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Shared Folder Permissions for Allowing Friends to Access Files

Last response: in Networking
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September 23, 2008 12:23:13 AM

I currently attend a university, and a lot of my friends want to copy files I have. I'm looking to make shared folders on Vista that are accessible to be to whom I give an account. I've set up this separate local account on my computer, and given that account read-only permission on each of the four folders I'm trying to share. When I'm on my friends computer, under some random account name, I see my computer on the network, and the four folders, but trying to open them gives a "don't have that permission" error, before a login screen ever allows him to login. I have about 8-10 friends I'm trying to set up here. If I make the folders non-password protected, everyone can locate them, but I don't want to do that, because I have limited bandwidth and don't want to get in trouble because people were downloading from my PC all day. I know that if I added each of these friends usernames to my own PC's list of users, they would be able to access the files, but that's a major pain in the ass. Why is a login screen not popping up when my friends map to my computer and try to open folders? The one central account they all know the name / password for is the route I want to go.

More about : shared folder permissions allowing friends access files

September 23, 2008 2:59:22 PM

Map a network drive from their computer to the share folders on your computer (as opposed to 'browsing' the network) that you want them to access:

My Computer -> Tools -> Map Network Drive

//YOURCOMPUTERNAME (or IP)/share path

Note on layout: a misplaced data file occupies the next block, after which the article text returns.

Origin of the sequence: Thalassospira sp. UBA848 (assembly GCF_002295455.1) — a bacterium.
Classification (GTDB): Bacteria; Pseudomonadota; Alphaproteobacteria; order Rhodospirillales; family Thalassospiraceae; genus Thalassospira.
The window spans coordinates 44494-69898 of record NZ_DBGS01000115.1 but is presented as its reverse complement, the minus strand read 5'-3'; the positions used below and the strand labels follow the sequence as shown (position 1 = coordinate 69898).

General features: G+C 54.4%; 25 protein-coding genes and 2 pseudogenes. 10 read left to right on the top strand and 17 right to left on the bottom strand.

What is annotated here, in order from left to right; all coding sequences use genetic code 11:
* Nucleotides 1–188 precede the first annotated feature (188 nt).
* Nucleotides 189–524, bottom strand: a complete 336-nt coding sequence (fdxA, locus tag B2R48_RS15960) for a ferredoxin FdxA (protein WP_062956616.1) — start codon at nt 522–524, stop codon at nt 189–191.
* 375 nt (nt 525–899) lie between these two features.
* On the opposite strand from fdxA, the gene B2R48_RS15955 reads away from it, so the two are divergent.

One redeeming quality about Vista is that it will tell you exactly what the share path is after you create it in the event you're not sure.

On the screen that allows you to map drives there is an option that says 'connect using a different username'. Enter the username and password of the account you created on your Vista system:

YOURCOMPUTERNAME\account name
password

This will map the drive using the credentials of the account found on your Vista system as opposed to whatever account they are currently logged into on their systems. If security has been setup correctly on the Vista network shares, they should now be able to log in with read only permissions.

Note* When you create a network share it is viewable by everyone browsing the network. While they might not have access to it, they can still see it is there. To prevent this, when you name your network share end it with a $. This will hide the share from 'network browsers' but can still be mapped by people who know it is there.

ie: \\MYCOMPUTER\share <---- viewable by all people browsing the network.
\\MYCOMPUTER\share$ <---- hides the share from people browsing the network.
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